Ten Things to Check before Your Presentation - dummies

Ten Things to Check before Your Presentation

By Marty Brounstein, Malcolm Kushner

You prepare a fantastic presentation. You run it by your colleagues. Everyone says it’s pure genius. Can’t miss. The big day arrives and you’re psyched. You take your incredibly cool slides and go to the site of your presentation. The audience applauds as you enter the room. But you wish you were dead. The podium you requested isn’t there. Neither is the microphone. And the way the room is set up, half your audience couldn’t even see your slides anyway.

Rather than being stuck on stage without the right equipment, you should maximize your chances of giving a successful presentation by taking care of the following before you start talking:

  • How to get there: It’s not enough to know the hotel. You need to know the exact location. Why? By the time you get to the correct room, you’re frazzled and possibly even late. The time you were going to spend getting used to the room and psyching yourself up is gone.

    Related concerns are traffic and parking. Don’t plan your timetable on some general notion of how long it takes to get to the meeting site. Plan specifically for the time you’ll be traveling. Maybe it generally takes 30 minutes to get there. If you have to travel during rush hour, it’s going to take longer. Plan for it.

    Then you have the whole parking thing. You need to know where to park. Hey, you’re the speaker. Tell them to give you a special parking spot at the meeting site. You deserve it.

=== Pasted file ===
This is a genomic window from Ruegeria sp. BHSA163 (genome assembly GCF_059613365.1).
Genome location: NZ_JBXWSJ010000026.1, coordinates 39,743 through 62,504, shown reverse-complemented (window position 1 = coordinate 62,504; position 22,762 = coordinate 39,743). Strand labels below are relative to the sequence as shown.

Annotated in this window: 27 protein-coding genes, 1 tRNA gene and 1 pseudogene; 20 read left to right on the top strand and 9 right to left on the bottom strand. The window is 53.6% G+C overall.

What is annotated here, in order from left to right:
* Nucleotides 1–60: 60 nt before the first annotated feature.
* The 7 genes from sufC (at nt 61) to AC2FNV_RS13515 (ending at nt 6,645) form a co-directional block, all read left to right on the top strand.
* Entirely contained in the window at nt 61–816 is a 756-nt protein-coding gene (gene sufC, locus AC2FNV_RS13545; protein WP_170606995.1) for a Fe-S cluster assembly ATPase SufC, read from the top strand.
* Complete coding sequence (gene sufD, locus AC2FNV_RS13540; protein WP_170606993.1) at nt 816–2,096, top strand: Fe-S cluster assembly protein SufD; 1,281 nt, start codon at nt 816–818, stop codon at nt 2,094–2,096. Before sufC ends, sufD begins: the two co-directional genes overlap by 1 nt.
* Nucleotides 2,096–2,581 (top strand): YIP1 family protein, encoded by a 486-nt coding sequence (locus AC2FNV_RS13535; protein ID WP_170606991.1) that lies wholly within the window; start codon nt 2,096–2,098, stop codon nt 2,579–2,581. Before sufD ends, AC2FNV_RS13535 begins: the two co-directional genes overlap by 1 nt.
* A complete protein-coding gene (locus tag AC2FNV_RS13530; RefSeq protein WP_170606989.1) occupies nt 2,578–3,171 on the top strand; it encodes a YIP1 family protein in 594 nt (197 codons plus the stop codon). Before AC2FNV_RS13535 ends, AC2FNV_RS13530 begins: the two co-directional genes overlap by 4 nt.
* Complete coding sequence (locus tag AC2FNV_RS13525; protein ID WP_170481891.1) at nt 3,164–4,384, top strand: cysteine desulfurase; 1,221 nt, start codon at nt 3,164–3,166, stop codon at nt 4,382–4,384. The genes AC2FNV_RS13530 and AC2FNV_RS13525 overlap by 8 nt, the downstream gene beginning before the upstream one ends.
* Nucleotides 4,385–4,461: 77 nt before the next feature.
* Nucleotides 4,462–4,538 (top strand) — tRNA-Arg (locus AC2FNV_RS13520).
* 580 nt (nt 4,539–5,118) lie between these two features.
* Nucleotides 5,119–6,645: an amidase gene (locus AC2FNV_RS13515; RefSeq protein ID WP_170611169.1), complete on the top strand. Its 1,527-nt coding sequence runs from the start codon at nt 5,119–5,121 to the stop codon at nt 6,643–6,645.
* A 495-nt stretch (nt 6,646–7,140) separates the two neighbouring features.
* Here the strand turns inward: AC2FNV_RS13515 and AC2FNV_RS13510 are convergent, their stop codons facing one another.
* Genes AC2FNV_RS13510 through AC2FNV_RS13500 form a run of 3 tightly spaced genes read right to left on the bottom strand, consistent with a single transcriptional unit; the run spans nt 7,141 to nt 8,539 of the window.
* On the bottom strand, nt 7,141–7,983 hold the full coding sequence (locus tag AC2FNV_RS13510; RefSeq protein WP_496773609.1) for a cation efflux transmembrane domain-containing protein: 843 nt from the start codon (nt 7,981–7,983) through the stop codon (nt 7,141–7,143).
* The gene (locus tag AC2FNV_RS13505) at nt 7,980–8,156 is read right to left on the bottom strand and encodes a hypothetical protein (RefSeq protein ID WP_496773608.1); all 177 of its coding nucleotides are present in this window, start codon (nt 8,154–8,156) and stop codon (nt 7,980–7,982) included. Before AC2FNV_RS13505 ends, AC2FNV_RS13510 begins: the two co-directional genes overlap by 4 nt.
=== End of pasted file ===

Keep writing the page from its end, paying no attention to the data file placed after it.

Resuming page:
• Sound system: Does the room have a sound system, and is it working? Make sure the volume is adjusted so that everyone in the room can hear you. Test the microphone in the location where youll actually use it. Do you know how to turn the microphone on and off? Do you know how to adjust the microphone stand? Different microphones pick up and broadcast your voice in different ways. Play with the microphone until you have a good idea of its range.

  • Podium: Is there a podium or lectern? Is it the right size and in the right place for you? Do you want the audience to see you? Then make sure you’re taller than the podium or that you get a box you can stand on behind the podium. Does it have a light in good working order? If you’re going to darken the room for slides, you can’t get the audience to see the light if the podium leaves your notes in the dark.

  • Audiovisual equipment: If your visuals are in PowerPoint, make sure that a computer with PowerPoint is ready and that you can load your presentation (or, better yet, bring your own laptop). Make sure the right cables are with the projector (power for the projector and the right connector cable for the computer). Walk around the room while a slide is projected to check that it can be seen from everywhere in the room. And definitely use a screen. It shows a projection much better than a wall.

    If you’re using video, be certain the right equipment is available and the volume is appropriate for all members of the audience. If you’re using an overhead projector, make sure it isn’t blocking the view of people seated in line with it. Many slide and overhead projectors come equipped with a spare bulb, so also make sure you know where it is.

  • Lighting: Test the lights in the room or on the stage to see if they work and how the light fills the room. Find out if you can adjust their level of brightness. If they’re adjustable, take advantage of this feature — especially if you’re using slides. While slides require that you turn the lights off, if your slides are easy to see, you can show them with the lights turned down but not off. A small amount of light makes a tremendous difference in your interaction with the audience. They can’t go to sleep under the cover of darkness.